Steven Curtis: Yeah, "Speechless." There ya go! You answered it for me! That's it! I will sing "Speechless," only in fact I will BE speechless! *laughter* For the first time in my life! *laughing* And God will say, "Yeah, I know better than that! You always got something to say, Chapman! Go ahead, let it out!" No... but, I can't imagine. I think it will be--y'know, I've often heard people say that the first sound you will hear in Heaven will be this corporate "OHHHH!!" *laughter* Like "Wow! That's what you were doing! That's what was going on!" So I'm sure it will be a combination of that and it'll be obviously be seeing Maria's face and it'll just be some version of "Thank you." Y'know? "Thank you for Your love and Your faithfulness." But now you'll have me thinking of that question and I'll kinda be going "What would that be?" Probably about an hour from now, go "YEAH! (*John laughs*) That's what it is! That's what I shoulda said!"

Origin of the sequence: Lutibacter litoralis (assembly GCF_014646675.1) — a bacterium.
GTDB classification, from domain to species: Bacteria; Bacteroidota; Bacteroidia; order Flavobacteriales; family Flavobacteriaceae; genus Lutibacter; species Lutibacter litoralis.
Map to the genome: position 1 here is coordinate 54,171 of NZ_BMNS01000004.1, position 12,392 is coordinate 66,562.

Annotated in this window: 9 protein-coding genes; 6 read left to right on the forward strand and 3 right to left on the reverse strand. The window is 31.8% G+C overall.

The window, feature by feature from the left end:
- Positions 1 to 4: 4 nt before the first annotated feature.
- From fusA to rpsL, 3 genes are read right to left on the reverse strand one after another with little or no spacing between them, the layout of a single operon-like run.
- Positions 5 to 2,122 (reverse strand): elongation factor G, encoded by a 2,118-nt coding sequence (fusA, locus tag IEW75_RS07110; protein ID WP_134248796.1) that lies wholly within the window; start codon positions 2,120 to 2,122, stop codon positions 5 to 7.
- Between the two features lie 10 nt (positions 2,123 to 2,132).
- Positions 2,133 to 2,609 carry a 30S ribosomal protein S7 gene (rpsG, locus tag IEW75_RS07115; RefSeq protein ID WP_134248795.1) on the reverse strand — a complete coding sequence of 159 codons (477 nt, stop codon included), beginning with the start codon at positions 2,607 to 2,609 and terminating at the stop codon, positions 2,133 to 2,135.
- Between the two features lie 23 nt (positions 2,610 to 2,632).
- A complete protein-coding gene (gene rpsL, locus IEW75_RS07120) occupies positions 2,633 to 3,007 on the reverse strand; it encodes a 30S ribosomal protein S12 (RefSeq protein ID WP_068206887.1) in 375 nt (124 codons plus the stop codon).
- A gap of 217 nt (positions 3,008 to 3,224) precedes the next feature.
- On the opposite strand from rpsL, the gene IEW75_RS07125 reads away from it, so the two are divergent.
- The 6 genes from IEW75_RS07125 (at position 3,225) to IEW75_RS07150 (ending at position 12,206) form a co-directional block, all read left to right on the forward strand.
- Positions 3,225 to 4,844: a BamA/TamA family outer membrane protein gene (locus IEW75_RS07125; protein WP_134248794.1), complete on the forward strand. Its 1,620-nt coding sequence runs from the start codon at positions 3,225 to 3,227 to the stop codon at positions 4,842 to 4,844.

Steven Curtis: Yeah! Y'know, it's funny when you say that, because--and I may think about this later and go "No, I'm gonna retract that"--I do think a lot Heaven and I even talk about it--man, how awesome it's gonna be! The worship when we're there and when we're in Heaven and we get to just be in the presence of Jesus and we're singing 'Blessed Be Your Name' and all these worship songs that--I didn't write, that I just love to participate in--and we're singing Psalms and "Holy Holy Holy" and we finally "get it." It'll be those that I think that I'll probably be [singing]. Y'know, "It is Well with My Soul." I mean, can you imagine singing that--finally--in Heaven?? And I think that's funny, because I think most of my songs are written from a place of longing and waiting and hoping for that day that, it's almost like, when that day finally comes and I'm finally there, so many of my songs will be washed into this hoping and longing and waiting is over and it's realized. It's almost like many of my songs won't even be necessary, in a way, anymore. Which isn't sad to me to think about, it'll be the final, full realization where they'll all kinda melt into this one "Finally!" Which is a pretty awesome, incredible thing! Y'know what? I think it'll finally be able to sing "It is Well with My Soul" and just fully mean it and get it and know it and experience it. But that's a cool thought, that's a cool question.